Option Choices

GHS Options The Bigger Picture

Key Stage 4 Options

Welcome to our KS4 Options Web page. The information on this page is designed to support both students and parents/carers with this exciting time on the learning journey. This is the time when you can choose some of the subjects that you/your child will be studying in years 10 and 11. Please read through the Information Booklet and Subject Booklet carefully as the information in it will help you make these important decisions. Click below for the Assembly, Information booklet and Subject Booklet information.     

At Gable Hall School, we understand the importance of supporting your child through the choices that will determine their journey in the next stage of their school experience. The options process has been designed to provide the structure, advice and guidance needed to make informed decisions about the qualifications that will be studied.              â€‹

Options Assembly Information Booklet Subject Booklet

Options Assembly

Information Booklet Subject List

          

Introduction

Making curriculum choices in Year 9 is a very important part of your time in school; it is an opportunity for you to take control of your education and shape the way you want your future to be. The options you choose for Years 10 and 11 will affect how you spend your time at school for the next two years. Your choices may also influence what course or training you are able to do after Year 11.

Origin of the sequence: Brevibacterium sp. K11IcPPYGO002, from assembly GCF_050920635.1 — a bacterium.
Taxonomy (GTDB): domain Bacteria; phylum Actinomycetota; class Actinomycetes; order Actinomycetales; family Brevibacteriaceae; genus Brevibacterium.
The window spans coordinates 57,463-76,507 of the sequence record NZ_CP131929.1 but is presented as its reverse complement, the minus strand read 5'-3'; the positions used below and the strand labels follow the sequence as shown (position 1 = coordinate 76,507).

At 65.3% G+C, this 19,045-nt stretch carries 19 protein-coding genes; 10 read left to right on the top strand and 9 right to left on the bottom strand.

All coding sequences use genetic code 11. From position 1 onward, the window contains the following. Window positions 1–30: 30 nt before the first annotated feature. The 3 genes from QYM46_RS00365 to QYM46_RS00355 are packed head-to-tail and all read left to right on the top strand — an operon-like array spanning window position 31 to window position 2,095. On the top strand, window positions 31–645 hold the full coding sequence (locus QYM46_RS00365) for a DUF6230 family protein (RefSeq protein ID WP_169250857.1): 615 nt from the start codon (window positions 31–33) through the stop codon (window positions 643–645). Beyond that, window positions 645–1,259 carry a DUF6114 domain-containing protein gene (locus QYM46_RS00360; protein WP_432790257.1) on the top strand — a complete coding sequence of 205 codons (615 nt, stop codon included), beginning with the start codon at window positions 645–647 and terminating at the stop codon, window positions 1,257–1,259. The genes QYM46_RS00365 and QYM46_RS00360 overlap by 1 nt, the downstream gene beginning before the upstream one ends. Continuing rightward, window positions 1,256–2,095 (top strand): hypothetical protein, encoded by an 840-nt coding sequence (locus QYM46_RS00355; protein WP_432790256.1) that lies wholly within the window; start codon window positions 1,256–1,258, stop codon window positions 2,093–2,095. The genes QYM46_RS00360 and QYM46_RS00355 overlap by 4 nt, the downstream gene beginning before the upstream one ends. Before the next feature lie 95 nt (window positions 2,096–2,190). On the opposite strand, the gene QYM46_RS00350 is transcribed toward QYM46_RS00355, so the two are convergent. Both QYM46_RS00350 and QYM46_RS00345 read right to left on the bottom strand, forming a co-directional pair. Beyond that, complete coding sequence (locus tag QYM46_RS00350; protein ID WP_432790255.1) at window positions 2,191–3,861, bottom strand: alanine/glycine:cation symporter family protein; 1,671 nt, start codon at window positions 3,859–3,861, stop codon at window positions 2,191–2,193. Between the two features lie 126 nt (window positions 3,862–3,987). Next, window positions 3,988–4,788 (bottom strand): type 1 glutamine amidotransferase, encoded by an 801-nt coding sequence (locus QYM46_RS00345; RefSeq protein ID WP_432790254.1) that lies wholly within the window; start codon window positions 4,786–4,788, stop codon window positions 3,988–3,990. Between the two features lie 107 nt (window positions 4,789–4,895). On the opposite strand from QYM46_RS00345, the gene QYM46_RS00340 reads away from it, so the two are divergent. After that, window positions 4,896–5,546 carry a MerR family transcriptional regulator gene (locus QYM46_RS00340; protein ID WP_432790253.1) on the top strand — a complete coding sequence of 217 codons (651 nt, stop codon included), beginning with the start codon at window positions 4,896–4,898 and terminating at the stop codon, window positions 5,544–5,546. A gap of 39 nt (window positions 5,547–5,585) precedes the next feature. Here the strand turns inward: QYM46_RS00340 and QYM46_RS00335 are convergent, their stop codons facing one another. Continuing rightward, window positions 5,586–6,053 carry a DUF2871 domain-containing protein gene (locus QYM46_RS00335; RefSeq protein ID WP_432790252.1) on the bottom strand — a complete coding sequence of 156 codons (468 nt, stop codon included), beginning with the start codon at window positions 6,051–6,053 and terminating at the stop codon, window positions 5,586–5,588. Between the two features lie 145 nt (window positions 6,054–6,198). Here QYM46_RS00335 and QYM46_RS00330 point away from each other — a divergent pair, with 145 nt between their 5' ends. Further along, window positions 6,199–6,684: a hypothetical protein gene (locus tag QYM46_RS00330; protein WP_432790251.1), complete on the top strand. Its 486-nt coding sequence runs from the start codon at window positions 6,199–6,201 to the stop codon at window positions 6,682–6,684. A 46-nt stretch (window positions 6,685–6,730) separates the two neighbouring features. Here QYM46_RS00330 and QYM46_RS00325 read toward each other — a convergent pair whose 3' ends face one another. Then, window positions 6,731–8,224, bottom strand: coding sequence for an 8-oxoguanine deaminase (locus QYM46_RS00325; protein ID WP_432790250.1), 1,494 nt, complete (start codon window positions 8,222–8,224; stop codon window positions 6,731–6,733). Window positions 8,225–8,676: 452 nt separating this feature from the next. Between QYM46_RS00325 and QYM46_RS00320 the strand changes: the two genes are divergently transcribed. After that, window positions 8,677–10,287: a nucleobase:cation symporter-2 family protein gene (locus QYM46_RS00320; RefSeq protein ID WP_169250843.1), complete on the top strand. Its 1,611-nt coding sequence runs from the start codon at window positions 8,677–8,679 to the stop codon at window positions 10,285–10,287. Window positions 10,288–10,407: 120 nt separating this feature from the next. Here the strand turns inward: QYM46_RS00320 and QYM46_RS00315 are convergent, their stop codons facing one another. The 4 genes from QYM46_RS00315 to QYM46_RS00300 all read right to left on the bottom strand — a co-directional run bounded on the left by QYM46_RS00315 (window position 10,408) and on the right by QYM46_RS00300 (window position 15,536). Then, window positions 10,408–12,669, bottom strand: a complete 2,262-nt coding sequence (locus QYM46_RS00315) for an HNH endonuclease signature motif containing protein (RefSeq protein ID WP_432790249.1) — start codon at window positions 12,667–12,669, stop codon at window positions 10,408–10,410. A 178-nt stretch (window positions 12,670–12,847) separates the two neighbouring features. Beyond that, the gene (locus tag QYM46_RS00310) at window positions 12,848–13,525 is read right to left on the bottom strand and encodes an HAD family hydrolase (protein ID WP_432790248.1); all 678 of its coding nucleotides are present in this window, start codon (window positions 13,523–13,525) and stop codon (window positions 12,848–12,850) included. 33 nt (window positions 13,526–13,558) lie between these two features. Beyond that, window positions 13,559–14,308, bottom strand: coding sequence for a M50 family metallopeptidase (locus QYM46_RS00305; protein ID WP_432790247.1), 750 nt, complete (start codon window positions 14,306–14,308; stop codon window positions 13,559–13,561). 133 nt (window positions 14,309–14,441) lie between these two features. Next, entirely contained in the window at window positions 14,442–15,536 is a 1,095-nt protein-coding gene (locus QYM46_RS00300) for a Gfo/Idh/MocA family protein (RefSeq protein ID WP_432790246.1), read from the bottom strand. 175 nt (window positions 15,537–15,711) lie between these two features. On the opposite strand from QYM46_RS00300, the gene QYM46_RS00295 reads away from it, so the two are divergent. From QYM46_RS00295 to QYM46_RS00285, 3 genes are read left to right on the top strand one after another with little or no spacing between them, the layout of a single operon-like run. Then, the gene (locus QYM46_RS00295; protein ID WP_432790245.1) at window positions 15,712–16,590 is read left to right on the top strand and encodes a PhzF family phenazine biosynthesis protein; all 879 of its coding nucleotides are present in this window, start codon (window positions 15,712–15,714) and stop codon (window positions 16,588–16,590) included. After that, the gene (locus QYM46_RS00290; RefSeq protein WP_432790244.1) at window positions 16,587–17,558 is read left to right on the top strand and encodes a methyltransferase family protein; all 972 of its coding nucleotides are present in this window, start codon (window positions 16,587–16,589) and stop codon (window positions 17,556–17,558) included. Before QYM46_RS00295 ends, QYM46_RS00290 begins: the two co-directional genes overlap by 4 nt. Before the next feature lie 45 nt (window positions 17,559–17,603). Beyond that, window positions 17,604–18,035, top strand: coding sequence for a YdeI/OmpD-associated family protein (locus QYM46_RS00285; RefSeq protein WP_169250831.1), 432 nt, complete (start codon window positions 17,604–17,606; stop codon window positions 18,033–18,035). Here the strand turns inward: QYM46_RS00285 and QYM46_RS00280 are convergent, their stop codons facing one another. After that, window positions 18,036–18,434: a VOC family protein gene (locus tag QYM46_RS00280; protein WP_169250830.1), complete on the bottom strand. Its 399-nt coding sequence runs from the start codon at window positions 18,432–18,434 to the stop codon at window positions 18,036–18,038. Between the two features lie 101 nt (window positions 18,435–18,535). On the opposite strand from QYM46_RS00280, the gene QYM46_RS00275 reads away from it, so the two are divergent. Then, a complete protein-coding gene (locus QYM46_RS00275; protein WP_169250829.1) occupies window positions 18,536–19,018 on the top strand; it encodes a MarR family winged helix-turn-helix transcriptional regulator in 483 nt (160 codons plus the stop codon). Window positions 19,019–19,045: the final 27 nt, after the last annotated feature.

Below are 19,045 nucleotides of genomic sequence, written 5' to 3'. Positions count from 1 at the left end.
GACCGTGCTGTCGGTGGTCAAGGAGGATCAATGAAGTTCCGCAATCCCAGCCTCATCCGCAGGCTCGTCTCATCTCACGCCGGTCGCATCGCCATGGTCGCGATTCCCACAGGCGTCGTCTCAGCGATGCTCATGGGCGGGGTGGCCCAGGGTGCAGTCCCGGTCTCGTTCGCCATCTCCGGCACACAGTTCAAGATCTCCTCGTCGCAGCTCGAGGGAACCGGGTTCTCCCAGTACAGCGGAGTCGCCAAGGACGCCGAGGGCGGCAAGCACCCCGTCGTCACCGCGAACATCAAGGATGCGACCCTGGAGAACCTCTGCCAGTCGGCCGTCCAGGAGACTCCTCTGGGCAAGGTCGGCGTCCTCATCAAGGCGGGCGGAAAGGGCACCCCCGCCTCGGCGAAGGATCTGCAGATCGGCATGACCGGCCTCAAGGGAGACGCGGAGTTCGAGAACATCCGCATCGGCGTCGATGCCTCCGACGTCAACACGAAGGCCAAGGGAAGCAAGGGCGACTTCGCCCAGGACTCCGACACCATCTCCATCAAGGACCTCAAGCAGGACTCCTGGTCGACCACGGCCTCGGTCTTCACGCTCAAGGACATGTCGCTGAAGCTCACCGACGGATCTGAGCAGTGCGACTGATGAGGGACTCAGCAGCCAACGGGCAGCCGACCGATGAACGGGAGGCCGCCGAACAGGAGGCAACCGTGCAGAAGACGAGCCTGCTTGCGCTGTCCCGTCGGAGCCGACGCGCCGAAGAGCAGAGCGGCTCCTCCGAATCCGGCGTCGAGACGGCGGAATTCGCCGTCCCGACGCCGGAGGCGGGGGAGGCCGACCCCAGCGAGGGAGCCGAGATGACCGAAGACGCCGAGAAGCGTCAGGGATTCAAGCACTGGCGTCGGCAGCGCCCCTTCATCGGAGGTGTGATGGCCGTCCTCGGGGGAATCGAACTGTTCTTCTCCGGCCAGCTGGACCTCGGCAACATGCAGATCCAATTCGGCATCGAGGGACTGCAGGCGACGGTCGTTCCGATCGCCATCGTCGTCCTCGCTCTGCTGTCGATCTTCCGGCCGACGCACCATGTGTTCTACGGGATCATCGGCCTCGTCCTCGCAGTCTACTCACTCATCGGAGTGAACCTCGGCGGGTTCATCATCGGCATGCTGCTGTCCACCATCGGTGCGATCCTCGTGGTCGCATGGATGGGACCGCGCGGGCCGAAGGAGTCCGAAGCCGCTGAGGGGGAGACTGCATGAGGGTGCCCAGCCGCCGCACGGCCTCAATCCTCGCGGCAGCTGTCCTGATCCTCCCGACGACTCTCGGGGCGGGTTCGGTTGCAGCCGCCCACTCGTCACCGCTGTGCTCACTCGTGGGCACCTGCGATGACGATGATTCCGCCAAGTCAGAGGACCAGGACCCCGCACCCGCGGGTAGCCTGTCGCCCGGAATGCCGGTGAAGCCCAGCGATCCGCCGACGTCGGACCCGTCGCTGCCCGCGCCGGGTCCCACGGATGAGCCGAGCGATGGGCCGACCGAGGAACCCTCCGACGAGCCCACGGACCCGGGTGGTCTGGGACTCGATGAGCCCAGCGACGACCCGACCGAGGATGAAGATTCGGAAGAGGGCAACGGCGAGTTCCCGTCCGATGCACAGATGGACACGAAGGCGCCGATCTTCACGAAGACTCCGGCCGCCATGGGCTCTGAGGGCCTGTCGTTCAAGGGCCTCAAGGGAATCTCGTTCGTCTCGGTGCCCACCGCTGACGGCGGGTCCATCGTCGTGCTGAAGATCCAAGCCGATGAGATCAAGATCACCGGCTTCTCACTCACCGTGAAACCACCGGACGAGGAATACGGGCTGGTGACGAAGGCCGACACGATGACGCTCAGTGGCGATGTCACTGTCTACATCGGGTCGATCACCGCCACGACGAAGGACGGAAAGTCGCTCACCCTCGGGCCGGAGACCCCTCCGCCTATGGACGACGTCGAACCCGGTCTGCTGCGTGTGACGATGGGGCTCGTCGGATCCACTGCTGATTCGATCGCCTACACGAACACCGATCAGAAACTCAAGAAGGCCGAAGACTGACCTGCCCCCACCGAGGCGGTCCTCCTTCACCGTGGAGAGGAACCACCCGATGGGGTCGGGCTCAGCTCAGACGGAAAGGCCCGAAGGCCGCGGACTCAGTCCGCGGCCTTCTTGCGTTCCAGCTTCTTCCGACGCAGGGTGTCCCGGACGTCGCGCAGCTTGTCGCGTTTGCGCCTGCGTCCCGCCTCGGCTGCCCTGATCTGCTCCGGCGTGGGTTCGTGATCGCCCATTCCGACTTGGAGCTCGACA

It is important to choose subjects that will interest and motivate you. Spend some time thinking about what you enjoy doing, what keeps you interested in something and what makes you work hard. Remember that you are not alone in making these decisions; everyone in Year 9 is going through the same process.Teachers, friends, parents, carers and family will be able to guide, advise and support you in this important decision-making process.

All pupils continue in education or training until the age of 18. This means that you will remain at school, go to college, or be working in employment, with appropriate training, until July 2026. After that, many pupils will continue to study for degrees or higher/degree level apprenticeships at university or in college.

You need to look further ahead than GCSE in your planning. Many of you will be aspiring to go to university or planning to complete a degree apprenticeship; therefore, you need to be aware of which subjects you might be expected to have studied at GCSE and at A Level. Some universities may prefer pupils to have a Modern Foreign Language and either Geography or History at GCSE. A website 'Informed Choices' brings together guidance from admissions teams at Russell Group universities to give pupils clear information about the subjects they should consider if they are hoping to progress to a competitive university. 

You can view degree apprenticeship vacancies on the national 'find an apprenticeship' website in order to research any subject specific requirements for opportunities at this level. You can also search for degree courses and apprenticeships on Kudos using your personal log in. This will show entry requirements including required subjects.

Please read the subject information leaflets available on the school's website 

The Options Timeline

Options Process Poster

We advise students to maintain a broad and balanced choice of subjects to ensure that future pathways are kept open. Although career direction and particular interests are important, we believe that students are more likely to succeed if they choose subjects that they enjoy and have a keen interest in. Equally, we strongly recommend that students choose subjects that equate to achieving the English Baccalaureate (EBacc) at the end of the two years. DfE EBacc Information Leaflet

General Information

General Information

What is compulsory for all pupils in KS4?

  • Pupils continue to study the following:
  • English
  • Mathematics
  • Science
  • PE (Core)
  • Religious Education (Short Course)
  • PSHE (including Careers)